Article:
After spending the afternoon in the Badlands, Dad and I drove onward to see Mount Rushmore! I was so excited to see this monument; it's been on my bucket list for years! As we pulled up to the entrance, there was a huge thunderstorm coming in. Dad and I got caught in a hailstorm while we were walking around and had to hide under a tiny arch. I'm also a sucker for visitor centers at places like this, and the one at Mount Rushmore did not disappoint! It was FANTASTIC and I learned so much and could have easily spent over an hour in there alone. 

I had to find the New Hampshire flag and take a picture to represent.


turns out I have been mispronouncing "decal" for my whole life.

me: "Did you see that lightening!"
her: "Where?"
me: "...in the sky!"
her: "I bought nose hair trimmers the other day."

Into the Badlands

After driving for 27 hours straight and then spending the night in a small town in the middle of South Dakota, dad and I ventured into the Badlands National Park. I have never seen anything like it! The way the earth was just carved and weathered away was absolutely stunning. Dad and I spent the afternoon driving through the park, experiencing the wildlife and understanding what "deafening silence" means. In the quiet of the vast prairie and canyons, my ears felt like I had a million pounds of pressure being pushed in on them because it was so quiet. It was awesome to experience such an untouched piece of land and incredible for me to photograph it. I think the following are some of my best shots to date:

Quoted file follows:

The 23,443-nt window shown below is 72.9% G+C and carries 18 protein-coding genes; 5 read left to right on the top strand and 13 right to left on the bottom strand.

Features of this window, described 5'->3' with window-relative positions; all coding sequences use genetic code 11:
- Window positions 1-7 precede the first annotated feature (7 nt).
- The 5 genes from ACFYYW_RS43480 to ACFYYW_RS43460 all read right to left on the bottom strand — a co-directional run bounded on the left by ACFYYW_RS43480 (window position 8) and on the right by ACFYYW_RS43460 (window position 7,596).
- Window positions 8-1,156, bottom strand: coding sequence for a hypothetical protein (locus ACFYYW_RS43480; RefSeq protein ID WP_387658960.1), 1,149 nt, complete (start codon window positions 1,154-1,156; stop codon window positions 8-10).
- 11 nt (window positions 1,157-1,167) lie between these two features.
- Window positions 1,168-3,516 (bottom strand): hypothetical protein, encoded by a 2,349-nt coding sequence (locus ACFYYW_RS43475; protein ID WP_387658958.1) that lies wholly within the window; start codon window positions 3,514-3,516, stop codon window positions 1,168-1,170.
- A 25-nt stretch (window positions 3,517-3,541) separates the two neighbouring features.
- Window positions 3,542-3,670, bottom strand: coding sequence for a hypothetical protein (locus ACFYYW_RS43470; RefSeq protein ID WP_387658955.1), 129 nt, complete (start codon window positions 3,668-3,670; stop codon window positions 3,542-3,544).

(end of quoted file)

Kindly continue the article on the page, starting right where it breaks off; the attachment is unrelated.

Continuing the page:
Super unflattering for both of us; but I still like it.

My dad thinks I'm crazy, but I kept on taking pictures of my car as we traveled, to prove that Cazz made it.

Dad experiencing the deafening silence, as a storm started to roll in.

So stunning!


on the road

My roommate/co-worker Melissa just came back from a week-long road trip with her dad and has started writing about it on her blog. It made me realize that I haven't posted a single photo from my week long road trip with my daddy that I took at the end of July.

Dad and I have been planning on this trip since the days of Hamilton (and the epic fail that happened in upstate New York). So, it was long over due when we climbed into my Cazz Machine and headed West. We had a BLAST! We saw so much of the country and stopped as so many amazing places and talked about so many things.

I'm slowly going to post photos from the week, but I easily took over 3,000, so I'll do it a little at a time so I don't get overwhelmed. Here we go:

On the road! I took this as we passed the place where Dad and I had to turn around with Hamilton the first time we attempted this trip:

The locks at the Erie Canal.

Beautiful sunset and incoming thunderstorm in upstate New York:

Dad drove through the night and switched out with me around 4:00 AM. We drove through Chicago around 6:00 AM, as the sun was rising. And I survived it. 

Dad and I at a rest stop in Minnesota:

Driving over a bridge in South Dakota, where we finally stopped; after driving for 27 hours straight!

The prairie of South Dakota. It was stunning:

(Dad is still learning how to use the focus on my SLR)

Filling up in Wall, South Dakota. 

Dad scraping the bug guts off my windshield. We had to do this every time we filled up. The guts were NASTY!

Dad at Wall Drug, in South Dakota. It's a giant drug store turned into a tourist attraction. We 

We snagged lunch before we headed towards the badlands.

Seriously though; America is beautiful and I loved every moment I spent in the car seeing it.